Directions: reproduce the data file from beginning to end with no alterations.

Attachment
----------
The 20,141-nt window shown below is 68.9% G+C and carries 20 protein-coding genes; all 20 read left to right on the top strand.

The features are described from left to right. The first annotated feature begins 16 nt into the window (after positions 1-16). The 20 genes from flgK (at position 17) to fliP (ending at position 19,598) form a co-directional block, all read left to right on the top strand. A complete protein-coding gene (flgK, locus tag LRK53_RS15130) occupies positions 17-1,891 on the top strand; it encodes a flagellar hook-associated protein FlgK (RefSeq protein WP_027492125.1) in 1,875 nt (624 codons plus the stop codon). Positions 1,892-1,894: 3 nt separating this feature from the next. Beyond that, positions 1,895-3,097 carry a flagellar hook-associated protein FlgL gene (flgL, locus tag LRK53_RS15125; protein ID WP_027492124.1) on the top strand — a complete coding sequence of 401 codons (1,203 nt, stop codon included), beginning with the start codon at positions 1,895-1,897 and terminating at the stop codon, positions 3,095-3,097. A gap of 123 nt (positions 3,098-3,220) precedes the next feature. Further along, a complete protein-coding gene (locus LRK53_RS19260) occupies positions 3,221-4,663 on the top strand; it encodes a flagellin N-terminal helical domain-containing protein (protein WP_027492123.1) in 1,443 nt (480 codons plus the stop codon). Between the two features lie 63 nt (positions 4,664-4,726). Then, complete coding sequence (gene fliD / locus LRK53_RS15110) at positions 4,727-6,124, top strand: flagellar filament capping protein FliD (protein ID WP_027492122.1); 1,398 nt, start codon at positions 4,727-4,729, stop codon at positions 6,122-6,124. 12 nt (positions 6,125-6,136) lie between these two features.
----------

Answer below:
The 20,141-nt window shown below is 68.9% G+C and carries 20 protein-coding genes; all 20 read left to right on the top strand.

The features are described from left to right. The first annotated feature begins 16 nt into the window (after positions 1-16). The 20 genes from flgK (at position 17) to fliP (ending at position 19,598) form a co-directional block, all read left to right on the top strand. A complete protein-coding gene (flgK, locus tag LRK53_RS15130) occupies positions 17-1,891 on the top strand; it encodes a flagellar hook-associated protein FlgK (RefSeq protein WP_027492125.1) in 1,875 nt (624 codons plus the stop codon). Positions 1,892-1,894: 3 nt separating this feature from the next. Beyond that, positions 1,895-3,097 carry a flagellar hook-associated protein FlgL gene (flgL, locus tag LRK53_RS15125; protein ID WP_027492124.1) on the top strand — a complete coding sequence of 401 codons (1,203 nt, stop codon included), beginning with the start codon at positions 1,895-1,897 and terminating at the stop codon, positions 3,095-3,097. A gap of 123 nt (positions 3,098-3,220) precedes the next feature. Further along, a complete protein-coding gene (locus LRK53_RS19260) occupies positions 3,221-4,663 on the top strand; it encodes a flagellin N-terminal helical domain-containing protein (protein WP_027492123.1) in 1,443 nt (480 codons plus the stop codon). Between the two features lie 63 nt (positions 4,664-4,726). Then, complete coding sequence (gene fliD / locus LRK53_RS15110) at positions 4,727-6,124, top strand: flagellar filament capping protein FliD (protein ID WP_027492122.1); 1,398 nt, start codon at positions 4,727-4,729, stop codon at positions 6,122-6,124. 12 nt (positions 6,125-6,136) lie between these two features.